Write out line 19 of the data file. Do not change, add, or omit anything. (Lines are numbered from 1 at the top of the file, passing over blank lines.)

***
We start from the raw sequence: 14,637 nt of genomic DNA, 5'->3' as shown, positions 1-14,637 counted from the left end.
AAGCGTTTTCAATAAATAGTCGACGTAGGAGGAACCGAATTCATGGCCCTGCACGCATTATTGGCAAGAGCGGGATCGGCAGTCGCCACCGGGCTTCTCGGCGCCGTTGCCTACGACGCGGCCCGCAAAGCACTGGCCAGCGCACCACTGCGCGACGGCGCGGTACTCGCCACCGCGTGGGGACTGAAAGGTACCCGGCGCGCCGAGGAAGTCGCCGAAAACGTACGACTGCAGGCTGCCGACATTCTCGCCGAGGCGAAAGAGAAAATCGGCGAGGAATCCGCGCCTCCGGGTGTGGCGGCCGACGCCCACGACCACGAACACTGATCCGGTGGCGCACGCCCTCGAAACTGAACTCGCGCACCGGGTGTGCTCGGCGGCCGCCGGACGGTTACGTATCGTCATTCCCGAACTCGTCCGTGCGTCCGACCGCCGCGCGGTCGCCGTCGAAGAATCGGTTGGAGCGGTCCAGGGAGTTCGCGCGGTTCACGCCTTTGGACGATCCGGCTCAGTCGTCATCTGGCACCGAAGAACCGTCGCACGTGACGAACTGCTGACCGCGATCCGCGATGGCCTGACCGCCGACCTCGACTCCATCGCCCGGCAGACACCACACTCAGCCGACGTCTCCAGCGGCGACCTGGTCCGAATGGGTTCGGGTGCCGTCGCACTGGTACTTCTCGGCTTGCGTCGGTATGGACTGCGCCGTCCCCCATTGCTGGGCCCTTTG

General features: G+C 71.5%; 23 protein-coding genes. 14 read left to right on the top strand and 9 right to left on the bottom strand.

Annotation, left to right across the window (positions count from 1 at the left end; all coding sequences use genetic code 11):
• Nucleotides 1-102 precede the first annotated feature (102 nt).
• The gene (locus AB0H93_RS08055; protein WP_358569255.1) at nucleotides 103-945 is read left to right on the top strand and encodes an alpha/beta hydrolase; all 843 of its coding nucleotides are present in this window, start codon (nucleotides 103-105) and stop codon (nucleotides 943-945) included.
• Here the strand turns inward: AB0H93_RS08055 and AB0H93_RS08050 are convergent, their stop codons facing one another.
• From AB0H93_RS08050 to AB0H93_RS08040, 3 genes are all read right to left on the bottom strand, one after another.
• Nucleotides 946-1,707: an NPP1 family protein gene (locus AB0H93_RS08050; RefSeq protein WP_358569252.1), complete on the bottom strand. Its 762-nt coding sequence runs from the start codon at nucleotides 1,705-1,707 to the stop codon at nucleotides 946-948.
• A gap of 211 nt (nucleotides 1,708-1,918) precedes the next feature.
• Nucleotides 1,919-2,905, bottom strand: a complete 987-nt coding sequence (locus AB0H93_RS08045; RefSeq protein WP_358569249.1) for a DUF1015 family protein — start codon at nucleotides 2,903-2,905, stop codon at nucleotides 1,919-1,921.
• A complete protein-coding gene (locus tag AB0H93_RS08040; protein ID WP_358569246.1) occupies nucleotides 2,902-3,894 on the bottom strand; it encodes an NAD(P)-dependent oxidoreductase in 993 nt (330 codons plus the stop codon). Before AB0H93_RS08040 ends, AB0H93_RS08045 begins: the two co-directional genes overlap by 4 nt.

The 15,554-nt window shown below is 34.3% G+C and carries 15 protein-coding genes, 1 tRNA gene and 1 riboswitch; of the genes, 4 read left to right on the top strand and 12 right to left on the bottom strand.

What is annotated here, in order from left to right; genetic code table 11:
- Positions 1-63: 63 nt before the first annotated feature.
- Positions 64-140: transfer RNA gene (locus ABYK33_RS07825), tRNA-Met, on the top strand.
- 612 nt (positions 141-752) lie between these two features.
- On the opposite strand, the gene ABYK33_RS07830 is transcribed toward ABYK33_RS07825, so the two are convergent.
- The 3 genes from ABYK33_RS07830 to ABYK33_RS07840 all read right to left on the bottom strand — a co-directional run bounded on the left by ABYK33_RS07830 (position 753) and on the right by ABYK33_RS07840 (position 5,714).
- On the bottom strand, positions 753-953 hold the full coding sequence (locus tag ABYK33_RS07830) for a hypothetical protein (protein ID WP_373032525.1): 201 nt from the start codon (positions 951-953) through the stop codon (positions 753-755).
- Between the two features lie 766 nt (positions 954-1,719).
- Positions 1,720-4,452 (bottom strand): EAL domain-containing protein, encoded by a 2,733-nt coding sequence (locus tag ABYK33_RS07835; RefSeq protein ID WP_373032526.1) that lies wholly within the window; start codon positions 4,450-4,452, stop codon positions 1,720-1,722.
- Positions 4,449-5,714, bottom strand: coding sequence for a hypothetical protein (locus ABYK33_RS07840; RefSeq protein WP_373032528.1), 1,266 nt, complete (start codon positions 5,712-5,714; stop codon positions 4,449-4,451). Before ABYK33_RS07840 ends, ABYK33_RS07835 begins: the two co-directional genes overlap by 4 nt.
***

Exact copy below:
- The 3 genes from ABYK33_RS07830 to ABYK33_RS07840 all read right to left on the bottom strand — a co-directional run bounded on the left by ABYK33_RS07830 (position 753) and on the right by ABYK33_RS07840 (position 5,714).